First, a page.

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    nano for all my editing needs in a terminal.

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      I think this article does a better job at explaining the situation as a whole (I’m biased: I know the author and have written for the blog). The Tesonet incident was covered a while ago and it seems unlikely that they have any links. I still wouldn’t recommend NordVPN due to questions about their ownership misleading advertising. Frankly, I dislike the Nord franchise, however VPN drama has gone too far. VPNs are touted as an all in one privacy preserving service, which simply isn’t the case. Unless you really need to access geo-restricted content, or use a public wifi network that blocks Tor, you don’t need a VPN. For most Lobste.rs users operating one solely to securely make their Homelab available over the internet would make sense.

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        I received a job offer by mentioning the company’s name in my article. Didn’t take it up, but thought it was interesting.

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          Maybe something like Sieve could help with that, if it ever become widespread. It is not too late for email to evolve: autocrypt, chat-over-imap (email) IMAP IDLE and NOTIFY.

          We now have all the tools to build a solid experience providing all the features we are looking for from all chat systems. All it takes is finding some client that suits your needs.

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            I think there are two, related, problems.

            The first is that email has changed a lot in how it’s used. Most users 20 years ago had one client per mail account. POP3 was common and its usage model was very simple: clients downloaded all messages, the server storage is just a cache of the last n days of emails. IMAP allowed storing the entire mail history on the server (POP3 did in theory, but a bunch of operations were O(n) in terms of the size of the mail box) and started shifting things to the server. Adding in things like Sieve and you’re in a situation where there’s a lot of duplication between the client and server. Most mail clients can do spam filtering but no one really wants this anymore: if Thunderbird does spam filtering, then no spam received since the last time I had my laptop on and now will be filtered when I check the mail on my phone / tablet / any other device. Now, most people check email on multiple devices, so you need to do almost everything on the server for it to be useful. Features that only work on one client are annoying.

            The second problem is that the communities that write mail servers and mail clients are quite disconnected. Look at JMAP. It is a big improvement over IMAP, but it’s only really supported by a single client for a proprietary mail service, which uses its own server. They can do this because they have the vertical integration (the same is true for Gmail and Outlook / Exchange): they add features to the client and server at the same time. JMAP is low priority in Dovecot because Thunderbird doesn’t use it, it’s low priority in Thunderbird because Dovecot doesn’t use it.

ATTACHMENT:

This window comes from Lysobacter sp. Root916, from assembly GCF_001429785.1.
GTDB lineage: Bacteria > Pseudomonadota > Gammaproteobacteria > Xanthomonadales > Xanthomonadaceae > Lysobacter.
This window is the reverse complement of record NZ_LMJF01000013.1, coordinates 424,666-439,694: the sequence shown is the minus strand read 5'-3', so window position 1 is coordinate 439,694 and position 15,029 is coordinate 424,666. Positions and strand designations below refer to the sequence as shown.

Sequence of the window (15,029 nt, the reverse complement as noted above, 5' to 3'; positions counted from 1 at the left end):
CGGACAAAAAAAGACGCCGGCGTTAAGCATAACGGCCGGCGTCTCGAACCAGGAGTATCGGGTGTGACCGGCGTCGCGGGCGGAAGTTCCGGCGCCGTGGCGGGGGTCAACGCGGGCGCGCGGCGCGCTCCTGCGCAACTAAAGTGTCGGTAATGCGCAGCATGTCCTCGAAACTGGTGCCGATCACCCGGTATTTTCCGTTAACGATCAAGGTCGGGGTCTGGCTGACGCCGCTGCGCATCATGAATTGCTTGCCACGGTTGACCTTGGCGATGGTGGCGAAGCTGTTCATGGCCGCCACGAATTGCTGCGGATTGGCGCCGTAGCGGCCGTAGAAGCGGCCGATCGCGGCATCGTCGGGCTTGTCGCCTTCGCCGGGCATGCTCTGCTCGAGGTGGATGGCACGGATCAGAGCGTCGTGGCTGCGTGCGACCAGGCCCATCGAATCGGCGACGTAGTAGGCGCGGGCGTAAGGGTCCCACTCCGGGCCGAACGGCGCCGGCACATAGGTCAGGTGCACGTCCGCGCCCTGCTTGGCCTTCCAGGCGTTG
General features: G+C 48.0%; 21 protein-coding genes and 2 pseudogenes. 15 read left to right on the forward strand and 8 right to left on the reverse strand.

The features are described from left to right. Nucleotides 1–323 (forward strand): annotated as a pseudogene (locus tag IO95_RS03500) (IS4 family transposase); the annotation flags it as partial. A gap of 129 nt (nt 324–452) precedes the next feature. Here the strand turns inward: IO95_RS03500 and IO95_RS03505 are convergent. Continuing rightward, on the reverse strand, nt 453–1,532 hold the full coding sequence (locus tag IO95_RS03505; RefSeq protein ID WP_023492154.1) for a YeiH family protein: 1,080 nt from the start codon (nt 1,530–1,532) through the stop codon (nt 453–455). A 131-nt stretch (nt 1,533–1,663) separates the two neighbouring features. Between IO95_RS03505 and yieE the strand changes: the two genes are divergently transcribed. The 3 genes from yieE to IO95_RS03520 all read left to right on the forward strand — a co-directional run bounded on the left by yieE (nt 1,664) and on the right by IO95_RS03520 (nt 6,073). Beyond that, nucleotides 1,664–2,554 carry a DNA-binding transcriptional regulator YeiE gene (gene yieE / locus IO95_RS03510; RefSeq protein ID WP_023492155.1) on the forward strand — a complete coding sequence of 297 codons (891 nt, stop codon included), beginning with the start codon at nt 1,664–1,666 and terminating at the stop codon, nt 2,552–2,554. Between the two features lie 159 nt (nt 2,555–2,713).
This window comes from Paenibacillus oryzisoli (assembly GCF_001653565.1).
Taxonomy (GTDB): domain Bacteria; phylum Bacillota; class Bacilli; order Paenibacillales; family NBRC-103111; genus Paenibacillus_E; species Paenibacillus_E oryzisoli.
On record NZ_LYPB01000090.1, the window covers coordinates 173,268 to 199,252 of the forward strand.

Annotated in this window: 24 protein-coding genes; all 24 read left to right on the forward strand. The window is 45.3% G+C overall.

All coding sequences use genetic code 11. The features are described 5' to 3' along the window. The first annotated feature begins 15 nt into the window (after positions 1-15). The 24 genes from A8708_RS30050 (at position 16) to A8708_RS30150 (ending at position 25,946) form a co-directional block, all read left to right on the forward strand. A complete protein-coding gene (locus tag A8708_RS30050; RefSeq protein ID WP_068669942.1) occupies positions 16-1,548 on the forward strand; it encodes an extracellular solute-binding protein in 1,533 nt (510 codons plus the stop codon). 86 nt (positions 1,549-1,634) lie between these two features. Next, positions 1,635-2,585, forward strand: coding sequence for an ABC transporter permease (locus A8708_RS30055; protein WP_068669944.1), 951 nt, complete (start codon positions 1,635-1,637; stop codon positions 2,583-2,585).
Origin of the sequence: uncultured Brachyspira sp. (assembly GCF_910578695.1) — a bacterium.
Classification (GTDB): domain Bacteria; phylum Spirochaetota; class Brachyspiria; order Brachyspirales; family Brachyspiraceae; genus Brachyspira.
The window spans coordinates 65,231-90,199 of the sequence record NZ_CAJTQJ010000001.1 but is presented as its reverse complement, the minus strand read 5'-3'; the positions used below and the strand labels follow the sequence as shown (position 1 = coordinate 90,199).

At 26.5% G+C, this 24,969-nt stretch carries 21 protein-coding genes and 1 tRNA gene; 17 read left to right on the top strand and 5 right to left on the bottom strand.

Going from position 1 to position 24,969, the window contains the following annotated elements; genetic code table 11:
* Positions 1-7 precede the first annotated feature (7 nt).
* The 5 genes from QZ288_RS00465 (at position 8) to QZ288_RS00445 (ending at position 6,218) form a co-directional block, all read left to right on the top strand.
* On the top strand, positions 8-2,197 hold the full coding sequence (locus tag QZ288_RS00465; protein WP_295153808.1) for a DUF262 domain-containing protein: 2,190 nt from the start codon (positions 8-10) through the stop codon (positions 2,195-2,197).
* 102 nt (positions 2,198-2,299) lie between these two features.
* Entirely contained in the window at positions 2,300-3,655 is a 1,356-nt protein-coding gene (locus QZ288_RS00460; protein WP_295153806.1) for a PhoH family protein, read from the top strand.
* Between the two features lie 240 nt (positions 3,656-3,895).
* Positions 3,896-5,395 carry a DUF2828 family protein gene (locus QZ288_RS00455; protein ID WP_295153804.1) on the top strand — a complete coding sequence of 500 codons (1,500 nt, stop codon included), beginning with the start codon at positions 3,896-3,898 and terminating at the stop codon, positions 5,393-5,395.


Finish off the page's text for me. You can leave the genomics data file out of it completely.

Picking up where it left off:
This is made worse by the fact that supporting good server-side features (e.g. Sieve) reduces the perceived value of the client. I use Sieve to filter all of my mail and use a Thunderbird plugin that gives me syntax highlighting of the script and updates it over the managesieve protocol. As a result, Thunderbird’s complex mail rule features are of zero value to me. Similarly, my mail server does server-side spam tagging and I filter the results with Sieve (with IMAPSIEVE rules to mark messages as spam or not-spam when they are moved to and from the junk mailbox). These then Supporting a new feature on the server removed any value for me in the client having spam detection and message filtering logic.

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              Very well put.

              I agree with the generally point, and here are some nuances or extrapolations.

              JMAP

              JMAP is actually more REST-like than most “RESTful” APIs. It is stateless, highly cacheable, supports transparent intermediaries and provides a uniform interface for manipulating different resources. However, it doesn’t use HTTP verbs to implement this. – https://jmap.io/

              With the advent of HTTP 3 and presence of HTTP 2, why bother optimizing a few extra round trips – or – why bother with HTTP at all?

              We end-up with HTTP 200 with this in it: { "status": 400, ...}.

              On the other hand, immutable UIDs, constant syntax without so many exceptions are a good thing.

              server-side -vs- client-side

              It is a good thing that things are moving toward server-side for some aspects: servers are easier to maintain than each and every user’s machines (that may still literally be between their hands when we need to do the maintenance).

              Yes, sure, former/existing mail client look silly now with all its features.

              walled garden
              • Either we embrace (extend, extinguish) the situation and stick our head into the lion’s head with walled garden like whatsapp, signal, telegram and so on.
              • Either we accept the issue and try to bridge everything together (matrix- or matterbridge-style) and hope it will get better (which will not happen as long as bridges are maintained)